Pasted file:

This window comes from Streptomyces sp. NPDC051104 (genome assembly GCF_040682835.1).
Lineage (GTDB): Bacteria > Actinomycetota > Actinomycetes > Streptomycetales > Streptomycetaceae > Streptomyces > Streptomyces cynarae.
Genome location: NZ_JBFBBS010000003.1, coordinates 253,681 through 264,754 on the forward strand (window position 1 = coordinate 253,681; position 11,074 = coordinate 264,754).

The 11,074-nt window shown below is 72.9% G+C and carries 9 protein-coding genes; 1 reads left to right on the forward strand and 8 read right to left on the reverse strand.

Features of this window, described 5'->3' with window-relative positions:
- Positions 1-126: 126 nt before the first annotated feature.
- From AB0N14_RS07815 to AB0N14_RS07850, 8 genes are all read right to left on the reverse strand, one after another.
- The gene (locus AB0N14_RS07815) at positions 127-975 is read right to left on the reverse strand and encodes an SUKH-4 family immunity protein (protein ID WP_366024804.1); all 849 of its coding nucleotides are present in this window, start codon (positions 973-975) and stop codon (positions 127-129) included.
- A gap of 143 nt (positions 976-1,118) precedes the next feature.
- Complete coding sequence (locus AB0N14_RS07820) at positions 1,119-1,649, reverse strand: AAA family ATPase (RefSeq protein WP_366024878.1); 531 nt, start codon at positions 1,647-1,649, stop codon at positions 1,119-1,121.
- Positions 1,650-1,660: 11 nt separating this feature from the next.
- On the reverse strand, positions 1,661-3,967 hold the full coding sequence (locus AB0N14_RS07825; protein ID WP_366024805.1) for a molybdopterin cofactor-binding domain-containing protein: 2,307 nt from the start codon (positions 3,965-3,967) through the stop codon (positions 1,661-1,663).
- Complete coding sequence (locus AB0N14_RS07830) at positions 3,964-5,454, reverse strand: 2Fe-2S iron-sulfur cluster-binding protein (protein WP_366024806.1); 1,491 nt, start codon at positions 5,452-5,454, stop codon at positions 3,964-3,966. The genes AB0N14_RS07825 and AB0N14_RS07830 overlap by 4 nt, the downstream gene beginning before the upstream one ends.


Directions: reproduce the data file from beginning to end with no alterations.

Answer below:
This window comes from Streptomyces sp. NPDC051104 (genome assembly GCF_040682835.1).
Lineage (GTDB): Bacteria > Actinomycetota > Actinomycetes > Streptomycetales > Streptomycetaceae > Streptomyces > Streptomyces cynarae.
Genome location: NZ_JBFBBS010000003.1, coordinates 253,681 through 264,754 on the forward strand (window position 1 = coordinate 253,681; position 11,074 = coordinate 264,754).

The 11,074-nt window shown below is 72.9% G+C and carries 9 protein-coding genes; 1 reads left to right on the forward strand and 8 read right to left on the reverse strand.

Features of this window, described 5'->3' with window-relative positions:
- Positions 1-126: 126 nt before the first annotated feature.
- From AB0N14_RS07815 to AB0N14_RS07850, 8 genes are all read right to left on the reverse strand, one after another.
- The gene (locus AB0N14_RS07815) at positions 127-975 is read right to left on the reverse strand and encodes an SUKH-4 family immunity protein (protein ID WP_366024804.1); all 849 of its coding nucleotides are present in this window, start codon (positions 973-975) and stop codon (positions 127-129) included.
- A gap of 143 nt (positions 976-1,118) precedes the next feature.
- Complete coding sequence (locus AB0N14_RS07820) at positions 1,119-1,649, reverse strand: AAA family ATPase (RefSeq protein WP_366024878.1); 531 nt, start codon at positions 1,647-1,649, stop codon at positions 1,119-1,121.
- Positions 1,650-1,660: 11 nt separating this feature from the next.
- On the reverse strand, positions 1,661-3,967 hold the full coding sequence (locus AB0N14_RS07825; protein ID WP_366024805.1) for a molybdopterin cofactor-binding domain-containing protein: 2,307 nt from the start codon (positions 3,965-3,967) through the stop codon (positions 1,661-1,663).
- Complete coding sequence (locus AB0N14_RS07830) at positions 3,964-5,454, reverse strand: 2Fe-2S iron-sulfur cluster-binding protein (protein WP_366024806.1); 1,491 nt, start codon at positions 5,452-5,454, stop codon at positions 3,964-3,966. The genes AB0N14_RS07825 and AB0N14_RS07830 overlap by 4 nt, the downstream gene beginning before the upstream one ends.